Earlier this month, the FCA published its proposals (in CP 17/25) to extend the Senior Managers and Certification Regime (SM&CR), in place for banks since March 2016, to the rest of the financial services industry.
The FCA stated it would “use the tools and principles from the banking regime to create consistency across financial services, but tailor them to reflect the different risks, impact and complexity of firms subject to the extension.”
The SM&CR is intended to clarify and reinforce the governance structures that firms already have in place. The FCA believes firms’ senior managers have a crucial role in demonstrating they are accountable and responsible for delivering effective governance.
This includes taking personal responsibility and being accountable for their decisions and exercising rigorous oversight of the business areas they lead. The FCA wants all firms to develop a ‘culture of accountability’ at all levels and for senior individuals to be fully accountable for defined business activities and material risks.
The FCA stated that the main purpose of the SM&CR is not to change how firms organise themselves or to force firms to hire people to fill specific functions, noting that “how firms structure themselves is up to them, and is driven by factors such as size, best practice, as well as requirements in law and regulations”.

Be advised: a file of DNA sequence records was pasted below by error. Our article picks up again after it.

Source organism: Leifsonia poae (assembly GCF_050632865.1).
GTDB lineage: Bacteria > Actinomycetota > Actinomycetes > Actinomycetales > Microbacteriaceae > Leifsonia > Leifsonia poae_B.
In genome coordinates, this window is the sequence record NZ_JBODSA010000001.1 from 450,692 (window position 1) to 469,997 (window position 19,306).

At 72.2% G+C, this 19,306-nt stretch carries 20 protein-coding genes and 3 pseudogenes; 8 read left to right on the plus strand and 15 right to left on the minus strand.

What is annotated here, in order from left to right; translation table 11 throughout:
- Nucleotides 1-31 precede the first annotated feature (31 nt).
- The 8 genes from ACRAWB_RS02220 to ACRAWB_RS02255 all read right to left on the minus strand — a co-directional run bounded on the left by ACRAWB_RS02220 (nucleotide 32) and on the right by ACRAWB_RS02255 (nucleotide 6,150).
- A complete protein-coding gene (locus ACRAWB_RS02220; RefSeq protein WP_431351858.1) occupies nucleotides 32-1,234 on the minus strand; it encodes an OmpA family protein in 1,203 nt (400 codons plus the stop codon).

The FCA had previously stated that the extension would be done in a way that is proportionate, taking into account the varied nature of the approximately 47,000 firms in the non-bank financial services industry, which range from consumer credit sole-traders to the largest of global asset managers.
The FCA has kept this intention proposing that “the new regime...be proportionate and flexible enough to accommodate the different business models and governance structure of firms.”
Scope of extension
All of the basic elements of the SM&CR will be implemented: namely those relating to senior managers, certification staff and conduct staff. However, the basic elements are proposed to be implemented in different ways (limited, core or enhanced) depending on the category which a firm falls into:
• Limited – this applies to firms who have a limited permission from the FCA: sole traders, insurance intermediaries, among others;
• Core – this applies to all firms other than limited scope and enhanced scope firms; and
• Enhanced – this is expected to apply to fewer than 1 per cent of firms (approximately 470) namely:
• ‘significant IFPRU’ firms;
• CASS large firms;
• firms with assets under management at any time in the previous three years of £50bn or more;
• firms with total intermediary regulated business revenue of £35m or more per annum;
• firms with annual regulated revenue generated by consumer credit lending of £100m or more per annum;
• non-bank mortgage lenders with 10,000 or more regulated mortgages outstanding; or
• firms where, notwithstanding the tests above, the FCA has used its ‘own initiative’ powers to require the firm to be an enhanced firm or where the firm itself has applied to be an enhanced firm.